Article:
only people who never stop practicing. Experts are people who are at the top of their game, they know their field that they specialize in; and people look to them for guidance. There are however no real experts in meditation that can teach you the ultimate, fastest or best way to meditate. The best teachers are those who teach you how to approach meditation with an open mind and no expectations. Meditation is such an individual practice. What works for one, will not do for another. The best advice in one sentence is….Start today, try many different practices, approach each session with a curious and open mind, and don’t stop.

5. Home lies inside of me

The first time I experienced what is often referred to as the state of connection or oneness, I was overwhelmed by the feeling. I had no point of reference to make sense of it. The only word that came to mind was HOME. It felt like I had arrived home. Like being back in a place that was so familiar and so comfortable and yet, it was so completely foreign to me. No one place has ever felt that familiar and peaceful. There is a quote by the peace activist Mahatma Gandhi that I often use in teaching meditation.

"Each one has to find his peace from within. And peace to be real must be unaffected by outside circumstances."

This peaceful, connected space that feels like home never leaves me. I just need to remember to come back to it.

6. I am not who I think I am, and neither are you

The mind is a powerful tool that allows us to make sense of what we see and experience through our physical body. The mind however, is also a construct of the body’s experience and its own interpretations of that experience. So, the mind is this always evolving part of who you are. We think our personalities are fixed and yet, every experience, and thought about that experience, changes how you think, and thus who you are! Which means I am never who I think I am in the moment, I am who I thought I was moments ago. If I am ever changing, then so are you!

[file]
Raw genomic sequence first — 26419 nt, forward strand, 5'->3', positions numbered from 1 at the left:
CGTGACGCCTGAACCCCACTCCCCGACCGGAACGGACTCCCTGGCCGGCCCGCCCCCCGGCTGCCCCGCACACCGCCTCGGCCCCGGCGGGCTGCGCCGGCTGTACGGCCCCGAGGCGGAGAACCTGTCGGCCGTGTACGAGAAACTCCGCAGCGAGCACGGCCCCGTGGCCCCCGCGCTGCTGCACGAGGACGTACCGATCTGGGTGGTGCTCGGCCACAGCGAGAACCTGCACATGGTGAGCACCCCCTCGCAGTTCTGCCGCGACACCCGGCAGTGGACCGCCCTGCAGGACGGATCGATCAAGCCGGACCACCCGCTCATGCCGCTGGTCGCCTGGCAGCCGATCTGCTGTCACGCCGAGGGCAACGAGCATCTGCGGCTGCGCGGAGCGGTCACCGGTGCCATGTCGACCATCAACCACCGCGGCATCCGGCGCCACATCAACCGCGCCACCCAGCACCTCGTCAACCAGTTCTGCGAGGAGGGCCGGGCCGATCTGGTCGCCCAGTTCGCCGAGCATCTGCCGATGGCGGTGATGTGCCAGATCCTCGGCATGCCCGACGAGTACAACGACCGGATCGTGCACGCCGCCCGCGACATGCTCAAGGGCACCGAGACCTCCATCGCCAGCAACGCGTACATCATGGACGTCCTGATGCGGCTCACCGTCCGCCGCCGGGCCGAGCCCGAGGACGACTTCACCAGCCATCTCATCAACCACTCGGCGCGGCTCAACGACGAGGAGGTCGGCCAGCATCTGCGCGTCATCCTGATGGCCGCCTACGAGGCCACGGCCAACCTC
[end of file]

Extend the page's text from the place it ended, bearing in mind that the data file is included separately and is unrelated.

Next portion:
7. Life is a paradoxical puzzle

Meditation is very simple, but by no means easy. To sit in meditation every day requires dedication and a desire to do so. One should also approach every meditation session with no expectations; and yet, why meditate if you are not to expect any result? These are all such beautiful paradoxes that only make sense when you start to meditate regularly. Life has no shortage of paradoxes. The Taoist are the best at finding life’s paradoxical nature. Everything seems to contradict itself, but without opposites life loses its depth. What is light, but we can compare it to dark? What is long if we do not understand short. Here are a few of life’s other beautiful paradoxes:

The only constant in life is change.

We always want what we don't have.

The more you try to impress people, the less impressed they become.

The more you fail, the more likely you are to succeed.

The more afraid you are of death, the less you’re able to enjoy life.

The more you learn, the more you realize how little you know.

The more available something is, the less you want it.

The more honest you are about your faults, the less others focus on them.

The more choices you have, the less satisfied you are with each one.

The more convinced someone is that they’re right, the less they probably know.

The only certainty is that nothing is ever certain.

The biggest lesson I have learned from meditating is that meditation is indeed my best teacher.